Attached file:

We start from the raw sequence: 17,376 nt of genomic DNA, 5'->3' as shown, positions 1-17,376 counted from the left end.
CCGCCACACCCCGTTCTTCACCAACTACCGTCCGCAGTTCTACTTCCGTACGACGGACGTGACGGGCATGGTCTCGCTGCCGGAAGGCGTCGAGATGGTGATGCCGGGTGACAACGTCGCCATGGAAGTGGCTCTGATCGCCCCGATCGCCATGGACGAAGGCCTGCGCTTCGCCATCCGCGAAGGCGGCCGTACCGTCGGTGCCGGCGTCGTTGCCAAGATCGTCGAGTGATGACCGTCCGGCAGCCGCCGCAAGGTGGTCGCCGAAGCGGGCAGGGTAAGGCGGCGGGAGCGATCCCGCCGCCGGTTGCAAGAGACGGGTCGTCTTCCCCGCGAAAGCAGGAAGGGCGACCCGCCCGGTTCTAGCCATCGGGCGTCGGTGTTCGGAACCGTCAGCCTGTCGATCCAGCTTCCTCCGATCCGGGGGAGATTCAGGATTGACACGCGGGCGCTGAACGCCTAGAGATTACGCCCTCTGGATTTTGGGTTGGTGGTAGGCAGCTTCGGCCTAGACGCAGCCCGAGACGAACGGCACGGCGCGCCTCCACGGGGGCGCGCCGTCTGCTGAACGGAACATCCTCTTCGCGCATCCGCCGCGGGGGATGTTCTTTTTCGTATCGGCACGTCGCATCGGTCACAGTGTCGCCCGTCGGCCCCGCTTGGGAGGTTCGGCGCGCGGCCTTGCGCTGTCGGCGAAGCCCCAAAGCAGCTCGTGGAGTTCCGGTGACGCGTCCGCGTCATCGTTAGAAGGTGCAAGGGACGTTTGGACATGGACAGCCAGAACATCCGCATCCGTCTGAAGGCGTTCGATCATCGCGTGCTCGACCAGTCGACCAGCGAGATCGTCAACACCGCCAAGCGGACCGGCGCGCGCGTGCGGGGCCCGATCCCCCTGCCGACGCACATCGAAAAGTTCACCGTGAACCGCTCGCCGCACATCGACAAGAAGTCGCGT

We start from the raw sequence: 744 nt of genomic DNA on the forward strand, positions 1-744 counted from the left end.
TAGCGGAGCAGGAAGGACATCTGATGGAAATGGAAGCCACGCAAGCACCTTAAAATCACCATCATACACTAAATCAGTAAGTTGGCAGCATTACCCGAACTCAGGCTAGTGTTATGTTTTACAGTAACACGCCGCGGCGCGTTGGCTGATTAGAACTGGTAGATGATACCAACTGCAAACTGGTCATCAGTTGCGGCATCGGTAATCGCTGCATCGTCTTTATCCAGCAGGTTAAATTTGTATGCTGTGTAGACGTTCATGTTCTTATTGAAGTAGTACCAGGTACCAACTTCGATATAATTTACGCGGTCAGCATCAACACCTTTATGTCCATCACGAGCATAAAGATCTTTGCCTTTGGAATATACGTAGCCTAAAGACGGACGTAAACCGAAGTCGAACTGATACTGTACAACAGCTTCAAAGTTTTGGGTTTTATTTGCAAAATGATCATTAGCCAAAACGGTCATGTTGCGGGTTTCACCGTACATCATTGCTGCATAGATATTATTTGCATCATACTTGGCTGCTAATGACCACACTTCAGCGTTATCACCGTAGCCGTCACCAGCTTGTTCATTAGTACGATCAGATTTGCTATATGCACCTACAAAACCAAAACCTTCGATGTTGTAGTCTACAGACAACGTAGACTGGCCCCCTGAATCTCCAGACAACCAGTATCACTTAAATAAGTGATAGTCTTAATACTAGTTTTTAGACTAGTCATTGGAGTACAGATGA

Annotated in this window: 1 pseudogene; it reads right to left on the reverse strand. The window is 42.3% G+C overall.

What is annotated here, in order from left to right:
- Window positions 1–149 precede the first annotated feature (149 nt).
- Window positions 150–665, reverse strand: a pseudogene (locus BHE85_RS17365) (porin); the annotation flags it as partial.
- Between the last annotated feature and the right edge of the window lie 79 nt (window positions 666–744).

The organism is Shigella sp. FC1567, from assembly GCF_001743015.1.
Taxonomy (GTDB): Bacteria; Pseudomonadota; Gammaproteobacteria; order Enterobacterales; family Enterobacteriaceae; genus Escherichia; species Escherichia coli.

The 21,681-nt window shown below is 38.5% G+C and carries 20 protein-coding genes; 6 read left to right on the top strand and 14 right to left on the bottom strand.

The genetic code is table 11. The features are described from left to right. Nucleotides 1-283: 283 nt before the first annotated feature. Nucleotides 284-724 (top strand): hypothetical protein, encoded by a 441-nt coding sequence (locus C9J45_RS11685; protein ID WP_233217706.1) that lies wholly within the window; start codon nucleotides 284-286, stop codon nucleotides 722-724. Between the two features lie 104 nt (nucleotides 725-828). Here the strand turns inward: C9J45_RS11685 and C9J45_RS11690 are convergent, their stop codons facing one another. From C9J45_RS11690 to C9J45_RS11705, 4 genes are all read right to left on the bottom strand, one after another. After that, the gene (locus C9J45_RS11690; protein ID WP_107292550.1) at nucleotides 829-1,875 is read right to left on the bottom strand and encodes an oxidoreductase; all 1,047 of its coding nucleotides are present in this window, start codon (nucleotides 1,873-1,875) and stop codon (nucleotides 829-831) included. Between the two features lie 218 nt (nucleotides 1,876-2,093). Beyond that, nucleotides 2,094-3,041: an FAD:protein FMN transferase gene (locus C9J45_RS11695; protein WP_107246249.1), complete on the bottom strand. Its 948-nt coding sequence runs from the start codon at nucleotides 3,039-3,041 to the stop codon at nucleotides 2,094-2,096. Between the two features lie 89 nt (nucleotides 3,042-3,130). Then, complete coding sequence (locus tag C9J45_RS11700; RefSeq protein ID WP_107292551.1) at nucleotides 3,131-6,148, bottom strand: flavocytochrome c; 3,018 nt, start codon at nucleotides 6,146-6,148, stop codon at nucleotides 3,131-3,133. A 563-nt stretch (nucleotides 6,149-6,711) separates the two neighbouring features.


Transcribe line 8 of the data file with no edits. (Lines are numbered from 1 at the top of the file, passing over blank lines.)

- Window positions 150–665, reverse strand: a pseudogene (locus BHE85_RS17365) (porin); the annotation flags it as partial.